Regional News – British Columbia – CRM 19#5


Canada’s Minister of Natural Resources has announced a $380,000 investment to help the Corporation District of the Summerland build 22 electric vehicle (EV) chargers as a part of the government’s commitment to realizing a low-carbon future. Six electric vehicle fast chargers and 16 Level 2 EV chargers are set to be placed at various public sites. The first site will open in the fall of 2020. The federal funding will be provided by the Electric Vehicle and Alternative Fuel Infrastructure Deployment Initiative (EVAFIDI) and the Zero-Emission Vehicle Infrastructure Program is being added on to the $150,000 the Government of British Columbia is investing in the project.

This investment is said to support the commitment the federal government has made to achieve net-zero emissions by 2050 as well as the provincial governments commitment to reduce emissions by 80 percent by 2050. It also helps to support the government’s goal to reach its target of 100 percent of zero-emission passenger vehicle sales by 2040. This target also paved the way to the Government of Canada decision to provide over $300 million to support the establishment of a coast-to-coast network of fast chargers for electric vehicles. This infrastructure that results from these investments will allow people to drive and charge their vehicles across Canada.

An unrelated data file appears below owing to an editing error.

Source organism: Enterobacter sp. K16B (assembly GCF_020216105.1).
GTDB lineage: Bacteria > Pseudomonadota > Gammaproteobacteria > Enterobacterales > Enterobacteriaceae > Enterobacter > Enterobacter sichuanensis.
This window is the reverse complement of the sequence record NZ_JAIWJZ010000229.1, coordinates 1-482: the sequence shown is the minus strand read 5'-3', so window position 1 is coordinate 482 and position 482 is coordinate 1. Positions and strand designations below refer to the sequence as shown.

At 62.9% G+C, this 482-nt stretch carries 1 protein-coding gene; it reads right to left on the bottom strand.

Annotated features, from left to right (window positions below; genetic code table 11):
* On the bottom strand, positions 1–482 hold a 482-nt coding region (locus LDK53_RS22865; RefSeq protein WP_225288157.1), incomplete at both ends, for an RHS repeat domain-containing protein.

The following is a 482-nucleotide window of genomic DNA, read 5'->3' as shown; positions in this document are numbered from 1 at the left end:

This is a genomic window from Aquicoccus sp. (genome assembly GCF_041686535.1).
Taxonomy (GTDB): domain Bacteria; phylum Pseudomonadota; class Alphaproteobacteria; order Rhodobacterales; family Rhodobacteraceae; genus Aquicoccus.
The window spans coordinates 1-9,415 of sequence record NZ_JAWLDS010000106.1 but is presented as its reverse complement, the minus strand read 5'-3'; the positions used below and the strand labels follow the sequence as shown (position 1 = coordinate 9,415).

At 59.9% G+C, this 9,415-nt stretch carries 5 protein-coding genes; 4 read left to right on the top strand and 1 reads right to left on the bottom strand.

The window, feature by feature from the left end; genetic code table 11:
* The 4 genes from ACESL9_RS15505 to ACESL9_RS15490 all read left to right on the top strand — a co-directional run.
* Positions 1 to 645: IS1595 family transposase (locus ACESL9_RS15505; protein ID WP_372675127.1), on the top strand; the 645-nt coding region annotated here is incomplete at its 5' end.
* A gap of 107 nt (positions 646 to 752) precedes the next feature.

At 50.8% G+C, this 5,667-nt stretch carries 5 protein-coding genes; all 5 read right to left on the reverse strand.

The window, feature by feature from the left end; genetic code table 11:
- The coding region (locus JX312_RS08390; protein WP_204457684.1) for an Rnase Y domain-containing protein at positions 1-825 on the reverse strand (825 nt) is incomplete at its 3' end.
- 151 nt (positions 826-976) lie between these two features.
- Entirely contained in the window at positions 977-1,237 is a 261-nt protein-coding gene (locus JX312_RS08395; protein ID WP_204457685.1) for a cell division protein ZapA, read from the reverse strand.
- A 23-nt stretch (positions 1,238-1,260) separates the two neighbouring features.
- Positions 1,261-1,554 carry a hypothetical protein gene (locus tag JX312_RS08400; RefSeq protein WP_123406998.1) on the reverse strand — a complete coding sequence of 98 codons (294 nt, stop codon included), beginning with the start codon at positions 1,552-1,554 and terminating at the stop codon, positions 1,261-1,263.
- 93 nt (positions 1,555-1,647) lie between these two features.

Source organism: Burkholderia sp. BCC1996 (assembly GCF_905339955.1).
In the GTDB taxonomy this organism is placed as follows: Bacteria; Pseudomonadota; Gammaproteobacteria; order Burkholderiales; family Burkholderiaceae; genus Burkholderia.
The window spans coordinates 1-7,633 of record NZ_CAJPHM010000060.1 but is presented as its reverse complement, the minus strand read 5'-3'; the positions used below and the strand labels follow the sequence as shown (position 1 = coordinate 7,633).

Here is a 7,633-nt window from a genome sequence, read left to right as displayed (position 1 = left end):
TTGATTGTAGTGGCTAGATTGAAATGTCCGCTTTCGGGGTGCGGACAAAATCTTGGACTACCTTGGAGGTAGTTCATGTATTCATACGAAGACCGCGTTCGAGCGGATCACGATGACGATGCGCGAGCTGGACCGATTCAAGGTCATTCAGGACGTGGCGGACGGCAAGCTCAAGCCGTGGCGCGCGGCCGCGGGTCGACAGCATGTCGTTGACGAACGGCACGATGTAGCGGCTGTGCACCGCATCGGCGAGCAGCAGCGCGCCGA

Throughout the COVID-19 pandemic Canadians have been driving less, leading to a reduced number of claims. In response to this reduction, private insurers have returned approximately $280 per driver in auto insurance premium relief. The Insurance Bureau of Canada (IBC) ran a survey of members and found that the industry has already returned more than $775 million to auto insurance customers. IBC members are expected to continue to provide relief. The situation in British Columbia however is different, where the Insurance Corporation of British Columbia (ICBC) has not provided any relief to its customers. Specifically those whose driving habits have changed or who are facing financial hardship as a result of the pandemic.

“ICBC has realized significant savings due to reduced claims and a drop in collisions, but has turned its back on drivers in the province by refusing to provide financial relief to British Columbians,” said Aaron Sutherland, Vice-President, Pacific, IBC. “In stark contrast, private insurers across Canada have taken steps to make life easier for their customers during this crisis. It is yet the latest example of the need to end ICBC’s monopoly, and give British Columbians a choice when it comes to car insurance.”British Columbians pay more for auto insurance than anyone else in the country. ICBC announced in May that the only consumer relief it would provide its customers would be the elimination of fees associated with cancelling insurance ($30) and allowing drivers to use their car differently without it affecting their premiums.